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DFG establishes 20 new Collaborative Research Centres

The support ranges from new therapies for multiple sclerosis via the heroic tradition in ancient time to functional microgels. Attached is a selection of research approaches in science in Baden-Württemberg.

The Deutsche Forschungsgemeinschaft (DFG, German Research Foundation) is to establish 20 Collaborative Research Centres (CRCs) by 1 July 2012. This decision was taken by the Grants Committee at its spring session in Bonn. The new CRCs will receive funding totalling 176 million euros (including a 20 percent programme allowance for indirect project costs) for the initial 4-year funding period.

One of the life sciences projects involves examining the molecular mechanisms involved in cellular quality control. From their research in this area, the researchers hope to gain a comprehensive understanding of how cells react to damage and maintain their equilibrium. Another team aims to create the basis for developing new therapies to treat multiple sclerosis, the most common chronic inflammatory disease of the central nervous system. Despite intensive research in this area over the last few decades, the underlying molecular mechanisms remain a mystery. It is, therefore, the aim of this initiative to understand the development, progression and effects of MS.

One of the CRCs in the natural sciences aims to discover new processes in the use of functional microgels in order to facilitate the design of new interactive material characteristics. Among the new CRCs in the engineering sciences is an initiative which will focus on increasing the efficiency of gas turbines through the use of innovative combustion concepts. The researchers involved in this project anticipate achieving considerably smaller energy losses, as the majority of the primarily used energy has, until now, been lost in generating greenhouse gases and other harmful substances.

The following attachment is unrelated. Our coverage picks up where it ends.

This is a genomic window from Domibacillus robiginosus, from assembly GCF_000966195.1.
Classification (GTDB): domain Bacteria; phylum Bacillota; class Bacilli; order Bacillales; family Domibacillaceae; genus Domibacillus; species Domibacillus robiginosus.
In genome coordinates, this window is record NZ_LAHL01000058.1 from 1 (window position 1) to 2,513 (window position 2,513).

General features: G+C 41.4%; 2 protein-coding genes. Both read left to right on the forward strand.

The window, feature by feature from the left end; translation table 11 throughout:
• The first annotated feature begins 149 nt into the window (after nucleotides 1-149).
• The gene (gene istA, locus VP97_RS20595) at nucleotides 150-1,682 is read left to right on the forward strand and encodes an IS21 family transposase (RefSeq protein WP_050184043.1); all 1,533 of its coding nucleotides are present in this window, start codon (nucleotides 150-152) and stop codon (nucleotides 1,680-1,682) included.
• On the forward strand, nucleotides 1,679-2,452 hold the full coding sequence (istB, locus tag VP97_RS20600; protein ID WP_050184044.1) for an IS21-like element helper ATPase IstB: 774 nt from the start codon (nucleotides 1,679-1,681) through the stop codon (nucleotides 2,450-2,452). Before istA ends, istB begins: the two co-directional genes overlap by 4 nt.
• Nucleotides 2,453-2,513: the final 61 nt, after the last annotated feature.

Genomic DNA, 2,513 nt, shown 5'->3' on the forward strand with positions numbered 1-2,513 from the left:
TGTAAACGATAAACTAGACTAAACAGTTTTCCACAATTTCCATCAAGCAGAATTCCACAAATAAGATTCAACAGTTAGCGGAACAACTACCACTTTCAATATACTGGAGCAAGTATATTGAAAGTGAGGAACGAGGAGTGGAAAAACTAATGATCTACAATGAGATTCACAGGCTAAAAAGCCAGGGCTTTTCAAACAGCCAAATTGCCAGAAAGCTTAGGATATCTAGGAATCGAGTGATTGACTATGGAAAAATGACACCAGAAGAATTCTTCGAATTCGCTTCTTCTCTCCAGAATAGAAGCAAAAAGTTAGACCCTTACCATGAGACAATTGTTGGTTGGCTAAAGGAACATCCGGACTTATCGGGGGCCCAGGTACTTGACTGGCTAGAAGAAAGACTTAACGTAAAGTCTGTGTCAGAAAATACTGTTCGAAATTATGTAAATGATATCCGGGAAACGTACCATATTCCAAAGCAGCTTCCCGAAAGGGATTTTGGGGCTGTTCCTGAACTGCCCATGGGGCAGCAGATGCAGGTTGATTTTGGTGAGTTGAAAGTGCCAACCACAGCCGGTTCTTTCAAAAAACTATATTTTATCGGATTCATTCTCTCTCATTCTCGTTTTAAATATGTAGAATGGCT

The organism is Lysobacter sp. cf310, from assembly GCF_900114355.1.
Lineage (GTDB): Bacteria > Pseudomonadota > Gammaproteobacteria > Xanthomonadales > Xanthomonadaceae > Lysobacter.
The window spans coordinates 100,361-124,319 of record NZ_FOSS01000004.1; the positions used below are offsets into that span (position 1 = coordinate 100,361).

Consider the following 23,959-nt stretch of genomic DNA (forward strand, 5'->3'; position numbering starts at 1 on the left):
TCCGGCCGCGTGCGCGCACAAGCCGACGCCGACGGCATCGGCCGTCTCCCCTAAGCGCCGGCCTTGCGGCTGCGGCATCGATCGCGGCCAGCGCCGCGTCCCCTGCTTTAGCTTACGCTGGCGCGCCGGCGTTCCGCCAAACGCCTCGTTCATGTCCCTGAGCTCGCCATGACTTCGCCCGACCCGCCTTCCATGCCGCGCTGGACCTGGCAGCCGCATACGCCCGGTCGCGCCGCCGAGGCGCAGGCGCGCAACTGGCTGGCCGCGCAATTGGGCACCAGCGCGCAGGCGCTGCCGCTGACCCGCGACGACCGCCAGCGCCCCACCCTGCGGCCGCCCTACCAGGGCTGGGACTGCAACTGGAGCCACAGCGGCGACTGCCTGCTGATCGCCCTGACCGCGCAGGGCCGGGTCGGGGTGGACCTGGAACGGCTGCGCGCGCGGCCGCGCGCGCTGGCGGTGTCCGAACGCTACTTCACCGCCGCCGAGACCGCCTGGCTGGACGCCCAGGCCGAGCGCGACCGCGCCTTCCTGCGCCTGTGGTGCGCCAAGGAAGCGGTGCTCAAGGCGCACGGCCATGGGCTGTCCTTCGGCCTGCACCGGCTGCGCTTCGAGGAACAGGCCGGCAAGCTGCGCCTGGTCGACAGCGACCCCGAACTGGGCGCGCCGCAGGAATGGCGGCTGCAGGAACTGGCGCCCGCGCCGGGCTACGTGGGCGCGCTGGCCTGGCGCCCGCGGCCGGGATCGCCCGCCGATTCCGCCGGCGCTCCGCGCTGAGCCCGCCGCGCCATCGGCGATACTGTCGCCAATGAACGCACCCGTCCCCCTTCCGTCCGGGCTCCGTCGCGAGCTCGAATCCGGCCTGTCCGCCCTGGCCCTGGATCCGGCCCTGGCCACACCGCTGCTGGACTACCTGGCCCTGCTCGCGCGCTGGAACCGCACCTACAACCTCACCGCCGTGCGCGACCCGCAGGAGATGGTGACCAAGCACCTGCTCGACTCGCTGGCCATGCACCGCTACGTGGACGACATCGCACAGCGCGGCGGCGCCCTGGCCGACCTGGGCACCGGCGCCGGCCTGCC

Five of the new CRCs are CRC/Transregio, meaning that they are distributed across multiple locations. In a CRC/Transregio funded jointly by the Chinese partner organisation NSFC, for example, German researchers are collaborating with colleagues in Beijing. In addition, the Grants Committee approved the continuation of a German-Chinese CRC/Transregio for a further four-year funding period.

From July 2012, the DFG will fund a total of 232 Collaborative Research Centres. The new CRCs from Baden-Württemberg are as follows:

  • MEDical EPigenetics (MEDEP): From the Fundamental Principles of Epigenetic Mechanisms to Their Clinical Applications
    Coordinating university: the University of Freiburg. Coordinator: Professor Dr. Roland Schüle. Also involved: the Max Planck Institute of Immunobiology and Epigenetics, Freiburg.
  • Knowledge- and Model-Based Surgery
    Coordinating university: the University of Heidelberg. Coordinator: Professor Dr. Markus W. Büchler. Other applying universities: the Karlsruhe Institute of Technology. Also involved: the German Cancer Research Centre, Heidelberg.
  • Cellular Quality Control and Damage Limitation
    Coordinating university: the University of Heidelberg. Coordinator: Professor Dr. Bernd Bukau. Also involved: the German Cancer Research Centre, Heidelberg, The European Molecular Biology Laboratory, Heidelberg.
  • Experimental Models and Clinical Translation in Leukaemias
    Coordinating university: the University of Ulm. Coordinator: Professor Dr. Hartmut Döhner.
Collaborative Research Centres enable researchers to tackle innovative, ambitious, elaborate and long-term research projects by focusing and coordinating universities’ existing strengths. The CRC programme is thus intended to contribute fundamentally to raising the profile of the universities involved. The promotion of early-career researchers and gender equality also play important roles.
Website address: https://www.gesundheitsindustrie-bw.de/en/article/press-release/dfg-establishes-20-new-collaborative-research-centres